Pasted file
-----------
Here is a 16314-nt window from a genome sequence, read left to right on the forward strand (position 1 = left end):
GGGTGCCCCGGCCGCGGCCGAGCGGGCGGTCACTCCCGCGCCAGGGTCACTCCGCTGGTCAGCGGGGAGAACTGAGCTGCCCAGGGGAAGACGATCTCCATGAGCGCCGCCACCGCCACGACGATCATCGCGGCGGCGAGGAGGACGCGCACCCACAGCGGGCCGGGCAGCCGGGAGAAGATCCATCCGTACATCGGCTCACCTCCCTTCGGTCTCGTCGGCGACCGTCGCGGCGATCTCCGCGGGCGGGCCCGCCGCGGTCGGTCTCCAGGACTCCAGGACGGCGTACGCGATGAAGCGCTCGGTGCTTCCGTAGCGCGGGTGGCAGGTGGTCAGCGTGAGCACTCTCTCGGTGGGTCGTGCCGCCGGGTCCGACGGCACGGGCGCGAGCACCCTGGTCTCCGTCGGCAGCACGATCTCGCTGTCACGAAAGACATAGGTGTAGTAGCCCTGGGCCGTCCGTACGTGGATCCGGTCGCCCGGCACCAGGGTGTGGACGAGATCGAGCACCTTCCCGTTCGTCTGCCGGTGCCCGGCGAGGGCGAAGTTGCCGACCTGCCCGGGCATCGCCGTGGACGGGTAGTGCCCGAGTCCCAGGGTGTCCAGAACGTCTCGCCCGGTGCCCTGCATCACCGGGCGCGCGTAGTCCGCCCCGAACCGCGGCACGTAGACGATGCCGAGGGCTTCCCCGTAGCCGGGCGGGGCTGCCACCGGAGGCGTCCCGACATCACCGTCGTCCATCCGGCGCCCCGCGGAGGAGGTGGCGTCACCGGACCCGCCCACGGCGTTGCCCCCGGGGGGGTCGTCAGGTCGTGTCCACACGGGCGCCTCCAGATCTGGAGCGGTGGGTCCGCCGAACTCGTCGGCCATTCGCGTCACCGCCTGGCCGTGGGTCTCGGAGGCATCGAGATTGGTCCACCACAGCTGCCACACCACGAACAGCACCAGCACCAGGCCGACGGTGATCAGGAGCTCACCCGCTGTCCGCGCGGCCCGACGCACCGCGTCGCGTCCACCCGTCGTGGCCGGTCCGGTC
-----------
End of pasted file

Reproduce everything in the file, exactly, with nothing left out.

Here is a 16314-nt window from a genome sequence, read left to right on the forward strand (position 1 = left end):
GGGTGCCCCGGCCGCGGCCGAGCGGGCGGTCACTCCCGCGCCAGGGTCACTCCGCTGGTCAGCGGGGAGAACTGAGCTGCCCAGGGGAAGACGATCTCCATGAGCGCCGCCACCGCCACGACGATCATCGCGGCGGCGAGGAGGACGCGCACCCACAGCGGGCCGGGCAGCCGGGAGAAGATCCATCCGTACATCGGCTCACCTCCCTTCGGTCTCGTCGGCGACCGTCGCGGCGATCTCCGCGGGCGGGCCCGCCGCGGTCGGTCTCCAGGACTCCAGGACGGCGTACGCGATGAAGCGCTCGGTGCTTCCGTAGCGCGGGTGGCAGGTGGTCAGCGTGAGCACTCTCTCGGTGGGTCGTGCCGCCGGGTCCGACGGCACGGGCGCGAGCACCCTGGTCTCCGTCGGCAGCACGATCTCGCTGTCACGAAAGACATAGGTGTAGTAGCCCTGGGCCGTCCGTACGTGGATCCGGTCGCCCGGCACCAGGGTGTGGACGAGATCGAGCACCTTCCCGTTCGTCTGCCGGTGCCCGGCGAGGGCGAAGTTGCCGACCTGCCCGGGCATCGCCGTGGACGGGTAGTGCCCGAGTCCCAGGGTGTCCAGAACGTCTCGCCCGGTGCCCTGCATCACCGGGCGCGCGTAGTCCGCCCCGAACCGCGGCACGTAGACGATGCCGAGGGCTTCCCCGTAGCCGGGCGGGGCTGCCACCGGAGGCGTCCCGACATCACCGTCGTCCATCCGGCGCCCCGCGGAGGAGGTGGCGTCACCGGACCCGCCCACGGCGTTGCCCCCGGGGGGGTCGTCAGGTCGTGTCCACACGGGCGCCTCCAGATCTGGAGCGGTGGGTCCGCCGAACTCGTCGGCCATTCGCGTCACCGCCTGGCCGTGGGTCTCGGAGGCATCGAGATTGGTCCACCACAGCTGCCACACCACGAACAGCACCAGCACCAGGCCGACGGTGATCAGGAGCTCACCCGCTGTCCGCGCGGCCCGACGCACCGCGTCGCGTCCACCCGTCGTGGCCGGTCCGGTC